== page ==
Fred Thompson has dropped out, but without endorsing John McCain. That's bad news for McCain and terrific news for Mike Huckabee. In SC, Thompson served as McCain's stalking horse, ripping into Huckabee and probably denying the Huckster a win in a state he needed pretty badly. For Big Mike, however, Big Fred's departure may be too late--Huckabee probably can't take Florida, and after that it will be tough with little money or organization.
Florida also appears to be setting up as a pretty decisive contest for the Republicans, although not in the same way that many pundits are predicting.
Here's our take: if McCain wins Florida, he will get the GOP nomination. Polls in northeastern states, including New York, show McCain leading Giuliani as of now. If Giuliani cannot pull out a win in Florida, or at least beat McCain (behind Romney), then McCain should have enough momentum to win several big contests along the East Coast on Super Duper Tuesday.
If Giuliani wins Florida, it vastly increases the likelihood of a deadlocked GOP convention. This is where we depart from many other pundits, who evidently buy into the Giuliani strategy that if he wins Florida he can somehow steamroll to victory. He can't, but he could win New York and New Jersey--both winner-take-all states--and do well enough in California to pick up a decent number of delegates.
But Giuliani's strategy of waiting so late, for a contest one week before roughly 20 states vote, was always flawed. Now he has to win Florida simply to stay alive, which is an unenviable position. If he does win, it won't be by much--hardly a mandate--but it will be sufficient to allow him to pick up enough delegates on Super Duper Tuesday to deny the nomination to McCain or Romney.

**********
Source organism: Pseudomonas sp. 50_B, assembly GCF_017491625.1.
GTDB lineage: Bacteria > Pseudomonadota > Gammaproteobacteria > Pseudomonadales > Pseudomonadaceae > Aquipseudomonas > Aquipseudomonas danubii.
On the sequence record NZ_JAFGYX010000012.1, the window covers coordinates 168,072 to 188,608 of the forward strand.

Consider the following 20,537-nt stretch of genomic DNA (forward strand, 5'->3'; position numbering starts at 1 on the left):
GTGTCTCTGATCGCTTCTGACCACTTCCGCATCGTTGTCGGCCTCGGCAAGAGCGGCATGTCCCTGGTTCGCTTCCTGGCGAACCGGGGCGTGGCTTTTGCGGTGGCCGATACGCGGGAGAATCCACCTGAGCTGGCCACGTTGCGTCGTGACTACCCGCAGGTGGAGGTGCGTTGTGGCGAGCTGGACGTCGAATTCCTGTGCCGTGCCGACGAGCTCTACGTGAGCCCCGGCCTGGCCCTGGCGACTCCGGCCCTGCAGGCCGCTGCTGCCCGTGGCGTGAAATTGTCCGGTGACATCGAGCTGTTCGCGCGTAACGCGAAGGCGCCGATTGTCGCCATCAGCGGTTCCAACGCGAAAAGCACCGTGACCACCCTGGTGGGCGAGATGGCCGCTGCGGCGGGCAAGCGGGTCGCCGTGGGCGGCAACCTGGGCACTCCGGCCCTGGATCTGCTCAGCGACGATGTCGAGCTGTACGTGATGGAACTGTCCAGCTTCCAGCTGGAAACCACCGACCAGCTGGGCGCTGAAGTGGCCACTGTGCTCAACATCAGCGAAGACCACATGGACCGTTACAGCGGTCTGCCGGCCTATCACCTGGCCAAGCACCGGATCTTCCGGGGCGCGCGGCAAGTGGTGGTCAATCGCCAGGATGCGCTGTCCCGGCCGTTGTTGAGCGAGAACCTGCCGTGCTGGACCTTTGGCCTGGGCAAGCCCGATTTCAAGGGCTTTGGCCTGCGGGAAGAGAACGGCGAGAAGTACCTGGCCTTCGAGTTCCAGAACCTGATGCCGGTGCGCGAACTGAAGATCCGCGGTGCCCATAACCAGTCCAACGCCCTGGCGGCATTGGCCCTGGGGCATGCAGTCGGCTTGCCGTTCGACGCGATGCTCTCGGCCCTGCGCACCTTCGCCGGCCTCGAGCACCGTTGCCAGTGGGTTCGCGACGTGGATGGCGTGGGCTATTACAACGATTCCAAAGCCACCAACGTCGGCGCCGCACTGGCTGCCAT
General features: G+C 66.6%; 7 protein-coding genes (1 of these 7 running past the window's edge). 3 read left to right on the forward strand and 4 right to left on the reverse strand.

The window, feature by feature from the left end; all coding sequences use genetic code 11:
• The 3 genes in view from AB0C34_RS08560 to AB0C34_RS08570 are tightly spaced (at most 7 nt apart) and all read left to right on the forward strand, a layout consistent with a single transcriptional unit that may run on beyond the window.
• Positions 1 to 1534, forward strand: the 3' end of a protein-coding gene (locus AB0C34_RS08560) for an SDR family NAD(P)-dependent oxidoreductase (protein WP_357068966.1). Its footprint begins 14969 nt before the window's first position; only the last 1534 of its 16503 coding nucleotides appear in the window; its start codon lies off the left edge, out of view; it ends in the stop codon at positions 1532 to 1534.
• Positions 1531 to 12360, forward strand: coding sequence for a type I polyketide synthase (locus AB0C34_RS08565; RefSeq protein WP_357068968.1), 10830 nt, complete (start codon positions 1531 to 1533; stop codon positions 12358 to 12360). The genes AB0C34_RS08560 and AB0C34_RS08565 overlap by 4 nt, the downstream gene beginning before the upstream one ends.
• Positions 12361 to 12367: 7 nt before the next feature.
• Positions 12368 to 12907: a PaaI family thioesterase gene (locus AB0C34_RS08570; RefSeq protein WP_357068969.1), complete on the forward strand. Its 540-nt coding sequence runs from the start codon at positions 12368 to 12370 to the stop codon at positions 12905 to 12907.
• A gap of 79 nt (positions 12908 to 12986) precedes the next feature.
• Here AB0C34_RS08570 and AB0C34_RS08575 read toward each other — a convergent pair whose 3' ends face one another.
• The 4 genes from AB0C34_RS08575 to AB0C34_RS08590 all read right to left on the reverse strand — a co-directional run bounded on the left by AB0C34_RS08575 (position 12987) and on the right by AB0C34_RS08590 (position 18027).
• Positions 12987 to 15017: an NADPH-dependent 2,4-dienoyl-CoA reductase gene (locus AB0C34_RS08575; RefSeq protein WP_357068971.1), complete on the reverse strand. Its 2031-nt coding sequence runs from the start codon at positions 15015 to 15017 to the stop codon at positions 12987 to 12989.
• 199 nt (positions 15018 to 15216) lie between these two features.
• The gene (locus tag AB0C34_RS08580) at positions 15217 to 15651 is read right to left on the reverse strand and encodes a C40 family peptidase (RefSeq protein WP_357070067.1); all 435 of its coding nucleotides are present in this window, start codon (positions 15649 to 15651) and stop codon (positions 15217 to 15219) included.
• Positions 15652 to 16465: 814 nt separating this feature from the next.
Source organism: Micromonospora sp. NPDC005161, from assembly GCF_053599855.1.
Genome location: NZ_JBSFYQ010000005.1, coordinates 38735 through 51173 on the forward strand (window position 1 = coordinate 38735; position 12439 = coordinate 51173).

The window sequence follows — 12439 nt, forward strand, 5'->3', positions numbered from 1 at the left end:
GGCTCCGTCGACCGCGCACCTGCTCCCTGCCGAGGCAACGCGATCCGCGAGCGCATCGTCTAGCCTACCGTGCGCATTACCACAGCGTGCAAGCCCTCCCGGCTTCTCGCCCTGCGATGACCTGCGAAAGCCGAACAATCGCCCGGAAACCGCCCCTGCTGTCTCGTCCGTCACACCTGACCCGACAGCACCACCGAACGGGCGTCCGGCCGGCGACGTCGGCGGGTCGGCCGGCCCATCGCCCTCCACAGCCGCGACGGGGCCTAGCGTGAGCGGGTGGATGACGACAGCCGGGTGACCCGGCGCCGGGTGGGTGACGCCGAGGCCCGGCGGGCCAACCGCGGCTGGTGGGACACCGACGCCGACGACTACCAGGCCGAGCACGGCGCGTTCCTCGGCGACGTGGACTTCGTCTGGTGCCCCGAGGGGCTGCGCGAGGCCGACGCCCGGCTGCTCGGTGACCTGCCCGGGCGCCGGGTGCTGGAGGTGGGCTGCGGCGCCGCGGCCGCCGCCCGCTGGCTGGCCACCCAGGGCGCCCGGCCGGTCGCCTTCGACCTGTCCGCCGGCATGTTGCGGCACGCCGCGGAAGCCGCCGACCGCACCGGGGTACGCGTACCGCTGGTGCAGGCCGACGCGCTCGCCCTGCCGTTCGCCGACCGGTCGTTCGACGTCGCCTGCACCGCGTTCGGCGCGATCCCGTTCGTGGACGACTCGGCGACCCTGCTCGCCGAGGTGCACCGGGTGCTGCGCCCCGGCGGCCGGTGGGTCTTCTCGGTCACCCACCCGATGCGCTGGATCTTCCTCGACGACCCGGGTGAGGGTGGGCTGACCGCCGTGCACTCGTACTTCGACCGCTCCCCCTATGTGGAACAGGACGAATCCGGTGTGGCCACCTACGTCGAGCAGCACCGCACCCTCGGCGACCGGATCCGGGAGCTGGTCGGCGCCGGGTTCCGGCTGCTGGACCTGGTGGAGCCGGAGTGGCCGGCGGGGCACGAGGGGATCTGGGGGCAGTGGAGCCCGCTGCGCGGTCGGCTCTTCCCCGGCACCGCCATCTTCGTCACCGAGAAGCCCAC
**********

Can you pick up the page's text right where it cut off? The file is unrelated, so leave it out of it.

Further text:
Perversely, if Romney wins Florida, and knocks Giuliani out, it may benefit McCain, at least for awhile. Romney needs Giuliani and McCain to duke it out over the Republican hawks, cancelling each other out, in order to win more states in a narrower contest. But whether Romney could take in enough delegates in a three-way race to win before the convention is doubtful. On the other hand, if it becomes a two-man race and anti-McCain Republicans go with Romney, he could definitely win it all.
And then there's Huckabee. We don't see how he can win at this point, even with Thompson out. Huckabee is the least likely of the four remaining candidates to capture Florida, which leaves him limping into Super Duper Tuesday. Still, if Giuliani wins and all four slog on to February 5, Huckabee could benefit from the split and capture wins in Georgia, Alabama, Arkansas and maybe a couple other states.
So Florida sets this up: McCain wins, he probably has the nomination. Giuliani wins, no one has the nomination. Romney wins, it becomes a two-man fight, in which Republicans have to decide which candidate they find the least objectionable. And if Huckabee wins we ought to quit blogging (but we won't).